Friday, February 6, 2009

Bellwether Trials

Peter Spiro and I had the pleasure of hosting IntLawGrrl Elena Baylis (pictured below right) this week at Temple's International Law Colloquium. Elena presented her current work-in-progress, Bellwether Trials: From Mass Torts to Mass Atrocities, on which Peggy McGuinness (pictured below left) commented. Refreshingly short by design, the paper suggests a useful role for internationalized criminal courts from the perspective of one who shares my healthy skepticism of the ability of ad hoc, hybrid and permanent courts to positively impact post-conflict states.
Elena starts from the assumption that the goal of post-conflict justice should be to further the affected society's interests, which often point in directions different from internationalized criminal courts. She notes that the construction of a viable justice system is often a high priority for those who have suffered mass atrocities, and suggests that the most useful role for internationalized criminal courts may be to assist in this project. Many of these ideas are laid out in Elena's forthcoming publication, Reassessing the Role of International Criminal Law: Rebuilding National Courts Through Transnational Networks; the Bellwether Trials piece simply offers a practical role for internationalized criminal courts -- to hold bellwether trials that can assist national courts in trying perpetrators of mass atrocities. While she recognizes that there are due process concerns with this approach, Elena rightfully suggests that these problems exist currently, and her proposal puts us no worse off than where we are today.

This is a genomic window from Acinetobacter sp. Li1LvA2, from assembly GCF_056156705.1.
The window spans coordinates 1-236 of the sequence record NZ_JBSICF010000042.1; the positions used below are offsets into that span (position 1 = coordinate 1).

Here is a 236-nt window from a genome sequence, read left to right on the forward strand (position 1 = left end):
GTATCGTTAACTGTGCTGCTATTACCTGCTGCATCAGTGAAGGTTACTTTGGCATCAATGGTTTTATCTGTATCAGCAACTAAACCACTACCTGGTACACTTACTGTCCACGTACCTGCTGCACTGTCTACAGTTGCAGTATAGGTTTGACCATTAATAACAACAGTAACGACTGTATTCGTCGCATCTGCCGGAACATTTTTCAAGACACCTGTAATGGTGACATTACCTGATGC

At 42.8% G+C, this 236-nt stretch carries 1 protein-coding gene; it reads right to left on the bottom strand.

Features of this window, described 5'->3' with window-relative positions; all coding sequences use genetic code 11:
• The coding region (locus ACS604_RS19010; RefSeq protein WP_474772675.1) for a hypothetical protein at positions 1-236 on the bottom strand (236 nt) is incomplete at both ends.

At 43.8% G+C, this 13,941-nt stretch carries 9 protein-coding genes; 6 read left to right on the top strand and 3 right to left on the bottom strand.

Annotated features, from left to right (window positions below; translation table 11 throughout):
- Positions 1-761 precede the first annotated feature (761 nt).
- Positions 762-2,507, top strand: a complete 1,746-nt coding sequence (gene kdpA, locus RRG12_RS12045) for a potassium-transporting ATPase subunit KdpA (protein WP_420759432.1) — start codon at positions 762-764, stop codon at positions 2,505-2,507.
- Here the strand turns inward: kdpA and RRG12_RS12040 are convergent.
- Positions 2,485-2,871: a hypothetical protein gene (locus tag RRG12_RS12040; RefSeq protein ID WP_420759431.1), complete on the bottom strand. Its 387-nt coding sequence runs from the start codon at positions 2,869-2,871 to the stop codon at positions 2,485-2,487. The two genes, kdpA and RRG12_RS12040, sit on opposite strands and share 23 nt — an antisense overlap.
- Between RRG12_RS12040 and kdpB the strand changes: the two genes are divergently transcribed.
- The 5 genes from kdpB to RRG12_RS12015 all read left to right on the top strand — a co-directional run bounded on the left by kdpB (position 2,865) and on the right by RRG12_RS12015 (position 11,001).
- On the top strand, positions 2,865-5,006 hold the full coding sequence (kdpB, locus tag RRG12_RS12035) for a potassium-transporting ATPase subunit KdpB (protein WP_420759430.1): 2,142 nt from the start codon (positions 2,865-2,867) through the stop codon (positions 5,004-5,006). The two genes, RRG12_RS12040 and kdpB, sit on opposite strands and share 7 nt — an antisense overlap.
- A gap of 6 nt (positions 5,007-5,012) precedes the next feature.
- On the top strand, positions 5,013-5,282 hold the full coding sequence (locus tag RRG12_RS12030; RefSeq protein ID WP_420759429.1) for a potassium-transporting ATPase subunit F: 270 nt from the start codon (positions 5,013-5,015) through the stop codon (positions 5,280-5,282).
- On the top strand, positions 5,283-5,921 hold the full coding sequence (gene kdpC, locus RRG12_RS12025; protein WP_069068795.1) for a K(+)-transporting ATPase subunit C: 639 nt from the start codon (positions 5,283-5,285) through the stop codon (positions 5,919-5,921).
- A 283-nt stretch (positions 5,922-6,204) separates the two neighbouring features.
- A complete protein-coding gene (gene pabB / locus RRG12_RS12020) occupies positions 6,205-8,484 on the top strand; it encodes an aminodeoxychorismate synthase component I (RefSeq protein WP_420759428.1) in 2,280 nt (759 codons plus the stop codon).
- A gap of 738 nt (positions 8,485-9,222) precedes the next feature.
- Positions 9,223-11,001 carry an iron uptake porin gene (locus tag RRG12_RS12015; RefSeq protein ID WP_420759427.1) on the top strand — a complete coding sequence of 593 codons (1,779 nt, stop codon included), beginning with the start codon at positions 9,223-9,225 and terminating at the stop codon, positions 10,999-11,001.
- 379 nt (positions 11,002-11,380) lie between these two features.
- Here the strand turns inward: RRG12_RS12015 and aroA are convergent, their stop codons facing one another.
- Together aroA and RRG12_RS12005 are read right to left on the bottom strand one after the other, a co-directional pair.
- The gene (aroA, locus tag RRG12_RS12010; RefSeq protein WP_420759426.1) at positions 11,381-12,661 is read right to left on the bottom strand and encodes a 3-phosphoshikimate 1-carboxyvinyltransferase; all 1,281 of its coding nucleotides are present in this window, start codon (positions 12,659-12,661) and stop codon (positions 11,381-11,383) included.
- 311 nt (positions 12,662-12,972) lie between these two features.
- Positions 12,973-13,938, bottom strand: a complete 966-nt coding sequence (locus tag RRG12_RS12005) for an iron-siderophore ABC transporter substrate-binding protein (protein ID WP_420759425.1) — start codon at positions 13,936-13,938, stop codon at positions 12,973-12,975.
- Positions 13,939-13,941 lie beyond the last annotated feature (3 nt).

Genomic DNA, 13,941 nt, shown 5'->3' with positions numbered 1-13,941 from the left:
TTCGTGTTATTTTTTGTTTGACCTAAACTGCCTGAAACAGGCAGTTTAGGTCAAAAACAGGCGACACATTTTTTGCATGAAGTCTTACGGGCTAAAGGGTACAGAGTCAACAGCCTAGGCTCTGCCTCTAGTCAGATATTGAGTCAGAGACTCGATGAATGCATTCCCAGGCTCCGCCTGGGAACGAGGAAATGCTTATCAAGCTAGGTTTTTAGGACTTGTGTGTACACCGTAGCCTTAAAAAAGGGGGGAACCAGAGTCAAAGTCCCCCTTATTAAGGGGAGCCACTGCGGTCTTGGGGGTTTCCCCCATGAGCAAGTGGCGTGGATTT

Peggy and others suggested that we've already seen internationalized criminal courts play a bellwether role, in Nuremberg and the Eichmann trial. While that idea holds appeal, I remain uncertain about the role of courts in post-conflict justice in less legally oriented societies. Moreover, the discussion brought me back to the fundamental critique expressed so eloquently by Karl Jaspers, that "something other than law is at stake here, and to address it in legal terms is a mistake." Elena's point that these institutions are already here, for better or for worse, and we should make the best use of them we can, is a good one, but it may be that we should be pushing for more radical changes in post-conflict justice. In any case, her pieces provide an engaging and thoughtful guide through the field of post-conflict justice.

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